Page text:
Amanda Schaffer's analysis weighing the risks and benefits of stomach stapling for teenagers drew a strong reaction from readers.
ponderthis declares herself fed up with the media's obsession over fat and fat people:
Everyday we, as consumers, are bombarded with articles, television broadcasts and radio spots, talking about how fat we are and what we need to do - better yet, buy - to avoid the myriad dangers that are associated with being overweight. We constantly hear "buy this food because it helps to reduce cholesterol" or "get this procedure because it will improve your health." This one is my favorite - exercise more!
kaydia attacks the underlying assumption of the debate:
The writer seems to imply that being heavy is a curse that must be overcome no matter what the cost. One does not have to be thin to be healty. You have to love and accept yourself for who you are despite what oher people may think of you.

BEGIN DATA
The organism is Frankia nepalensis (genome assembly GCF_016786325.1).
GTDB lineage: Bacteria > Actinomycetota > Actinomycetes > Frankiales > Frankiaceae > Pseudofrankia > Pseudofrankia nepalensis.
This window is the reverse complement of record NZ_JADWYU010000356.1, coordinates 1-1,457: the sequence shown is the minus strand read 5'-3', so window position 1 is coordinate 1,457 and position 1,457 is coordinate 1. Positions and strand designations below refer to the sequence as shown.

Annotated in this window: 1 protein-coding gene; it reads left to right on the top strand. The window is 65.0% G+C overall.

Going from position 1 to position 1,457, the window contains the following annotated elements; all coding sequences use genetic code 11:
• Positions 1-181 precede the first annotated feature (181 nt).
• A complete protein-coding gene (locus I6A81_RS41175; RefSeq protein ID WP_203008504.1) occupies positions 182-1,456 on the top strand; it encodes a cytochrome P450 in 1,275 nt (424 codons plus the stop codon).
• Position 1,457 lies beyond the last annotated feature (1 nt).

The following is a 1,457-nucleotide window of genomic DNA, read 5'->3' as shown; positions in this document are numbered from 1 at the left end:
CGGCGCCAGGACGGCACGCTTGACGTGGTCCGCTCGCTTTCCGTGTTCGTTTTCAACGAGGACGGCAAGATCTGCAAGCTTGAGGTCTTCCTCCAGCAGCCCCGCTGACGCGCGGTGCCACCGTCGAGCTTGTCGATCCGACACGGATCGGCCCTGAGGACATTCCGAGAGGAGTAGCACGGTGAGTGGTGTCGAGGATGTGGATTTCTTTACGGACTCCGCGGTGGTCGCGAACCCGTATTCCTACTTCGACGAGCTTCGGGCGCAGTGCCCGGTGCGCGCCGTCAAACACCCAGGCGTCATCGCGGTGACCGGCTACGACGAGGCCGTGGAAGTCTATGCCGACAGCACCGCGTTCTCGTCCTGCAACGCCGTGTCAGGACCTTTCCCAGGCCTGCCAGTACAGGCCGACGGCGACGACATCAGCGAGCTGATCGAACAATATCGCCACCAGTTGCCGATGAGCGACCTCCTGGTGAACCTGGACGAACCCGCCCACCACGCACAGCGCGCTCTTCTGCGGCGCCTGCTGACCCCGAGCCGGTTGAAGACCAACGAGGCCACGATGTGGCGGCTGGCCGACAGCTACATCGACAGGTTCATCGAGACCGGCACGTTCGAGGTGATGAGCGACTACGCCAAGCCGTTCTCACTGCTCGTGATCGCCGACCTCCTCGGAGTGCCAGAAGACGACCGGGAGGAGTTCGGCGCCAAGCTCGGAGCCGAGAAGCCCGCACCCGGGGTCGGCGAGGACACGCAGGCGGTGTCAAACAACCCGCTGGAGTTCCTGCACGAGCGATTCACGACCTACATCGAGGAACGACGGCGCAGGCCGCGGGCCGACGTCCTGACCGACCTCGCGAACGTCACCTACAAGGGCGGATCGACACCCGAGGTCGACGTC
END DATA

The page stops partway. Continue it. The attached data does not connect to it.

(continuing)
Actually shame is probably at the heart of most over eating. The problem is weight does have impact on chronic disease, early disability and premature death. But I agree that surgery is a cruel and somewhat inhuman approach with teenagers. Non of the resources invested in this procedure are matched by preventive health care. That is the true tragedy.
In another instance of pathologizing fat people, livestephen thinks the procedure will be ineffective unless more fundamental psychological "dysfunction" is addressed:
These teens are suffering and making their symptoms disappear with stomach stapling just leaves them mutalated but still carrying the weight of the dysfunction that causes countless people to seek comfort and sedation in food.
In this testimonial, nicolet describes the life-changing consequence of her own gastric bypass surgery:
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